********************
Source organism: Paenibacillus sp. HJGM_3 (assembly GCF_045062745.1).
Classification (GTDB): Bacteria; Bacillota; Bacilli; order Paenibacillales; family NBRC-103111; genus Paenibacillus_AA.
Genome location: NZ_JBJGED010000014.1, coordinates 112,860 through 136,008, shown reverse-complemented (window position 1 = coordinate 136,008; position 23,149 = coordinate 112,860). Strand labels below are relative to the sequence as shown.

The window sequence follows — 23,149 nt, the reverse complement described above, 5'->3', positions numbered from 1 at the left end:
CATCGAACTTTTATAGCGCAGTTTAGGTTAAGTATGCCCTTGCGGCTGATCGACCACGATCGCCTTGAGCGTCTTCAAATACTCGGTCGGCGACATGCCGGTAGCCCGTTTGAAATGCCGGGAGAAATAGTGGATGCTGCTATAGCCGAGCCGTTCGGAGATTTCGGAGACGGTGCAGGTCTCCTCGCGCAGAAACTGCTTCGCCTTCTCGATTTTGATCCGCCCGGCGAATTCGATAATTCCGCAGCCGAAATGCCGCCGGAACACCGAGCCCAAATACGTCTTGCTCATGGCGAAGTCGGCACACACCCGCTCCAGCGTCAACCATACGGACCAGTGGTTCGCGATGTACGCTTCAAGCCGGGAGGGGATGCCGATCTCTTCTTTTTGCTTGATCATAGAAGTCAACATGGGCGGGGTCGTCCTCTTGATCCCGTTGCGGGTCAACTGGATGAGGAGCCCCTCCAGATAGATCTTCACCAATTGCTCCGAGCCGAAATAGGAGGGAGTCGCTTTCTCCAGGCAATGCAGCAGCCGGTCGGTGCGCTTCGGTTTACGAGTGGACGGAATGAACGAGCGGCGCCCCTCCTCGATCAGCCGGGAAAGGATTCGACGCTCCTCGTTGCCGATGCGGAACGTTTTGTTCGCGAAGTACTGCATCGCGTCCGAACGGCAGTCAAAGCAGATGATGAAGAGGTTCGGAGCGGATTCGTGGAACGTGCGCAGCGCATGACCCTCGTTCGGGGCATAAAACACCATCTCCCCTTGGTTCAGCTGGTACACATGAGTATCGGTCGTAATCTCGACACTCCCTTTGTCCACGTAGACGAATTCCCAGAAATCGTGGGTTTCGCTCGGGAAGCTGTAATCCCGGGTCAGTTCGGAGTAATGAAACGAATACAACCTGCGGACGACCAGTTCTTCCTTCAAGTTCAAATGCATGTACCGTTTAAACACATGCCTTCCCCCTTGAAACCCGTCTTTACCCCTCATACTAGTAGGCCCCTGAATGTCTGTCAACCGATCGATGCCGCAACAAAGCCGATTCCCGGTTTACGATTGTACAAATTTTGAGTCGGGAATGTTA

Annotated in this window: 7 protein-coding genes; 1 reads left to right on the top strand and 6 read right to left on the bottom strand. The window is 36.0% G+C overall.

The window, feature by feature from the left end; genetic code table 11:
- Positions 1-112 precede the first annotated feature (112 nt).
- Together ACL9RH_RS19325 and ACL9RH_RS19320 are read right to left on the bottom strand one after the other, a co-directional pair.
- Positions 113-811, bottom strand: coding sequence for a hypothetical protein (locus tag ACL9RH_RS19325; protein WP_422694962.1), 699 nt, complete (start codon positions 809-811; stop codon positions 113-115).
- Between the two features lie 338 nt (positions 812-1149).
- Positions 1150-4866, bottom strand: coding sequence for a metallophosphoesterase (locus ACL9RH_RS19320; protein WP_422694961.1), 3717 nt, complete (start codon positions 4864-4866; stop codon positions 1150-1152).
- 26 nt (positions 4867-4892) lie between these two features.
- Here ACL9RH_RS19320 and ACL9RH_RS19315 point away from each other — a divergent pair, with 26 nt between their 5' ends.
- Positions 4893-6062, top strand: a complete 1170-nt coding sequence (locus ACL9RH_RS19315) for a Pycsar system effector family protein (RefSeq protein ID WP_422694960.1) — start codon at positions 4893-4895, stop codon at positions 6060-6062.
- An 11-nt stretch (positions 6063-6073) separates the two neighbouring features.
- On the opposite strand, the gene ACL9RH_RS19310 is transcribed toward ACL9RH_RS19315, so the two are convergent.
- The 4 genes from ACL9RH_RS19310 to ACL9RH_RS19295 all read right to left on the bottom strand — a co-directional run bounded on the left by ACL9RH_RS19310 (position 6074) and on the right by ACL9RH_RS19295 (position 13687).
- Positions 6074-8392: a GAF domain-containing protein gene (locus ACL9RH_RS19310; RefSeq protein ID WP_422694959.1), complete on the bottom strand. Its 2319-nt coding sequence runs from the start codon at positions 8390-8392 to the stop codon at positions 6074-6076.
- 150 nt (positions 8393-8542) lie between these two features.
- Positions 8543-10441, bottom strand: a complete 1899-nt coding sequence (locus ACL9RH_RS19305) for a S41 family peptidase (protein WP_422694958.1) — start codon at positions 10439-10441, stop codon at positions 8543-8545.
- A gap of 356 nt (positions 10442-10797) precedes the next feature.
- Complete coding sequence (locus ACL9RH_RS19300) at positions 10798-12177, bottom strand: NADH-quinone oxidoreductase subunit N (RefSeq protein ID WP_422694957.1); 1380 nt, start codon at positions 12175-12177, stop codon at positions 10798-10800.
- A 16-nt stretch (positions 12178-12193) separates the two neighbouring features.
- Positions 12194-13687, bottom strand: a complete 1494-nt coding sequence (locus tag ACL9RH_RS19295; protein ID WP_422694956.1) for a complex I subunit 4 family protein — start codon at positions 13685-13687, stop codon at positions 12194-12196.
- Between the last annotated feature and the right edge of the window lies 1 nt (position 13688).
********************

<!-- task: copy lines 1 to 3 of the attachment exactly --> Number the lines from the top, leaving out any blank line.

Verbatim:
Source organism: Paenibacillus sp. HJGM_3 (assembly GCF_045062745.1).
Classification (GTDB): Bacteria; Bacillota; Bacilli; order Paenibacillales; family NBRC-103111; genus Paenibacillus_AA.
Genome location: NZ_JBJGED010000014.1, coordinates 112,860 through 136,008, shown reverse-complemented (window position 1 = coordinate 136,008; position 23,149 = coordinate 112,860). Strand labels below are relative to the sequence as shown.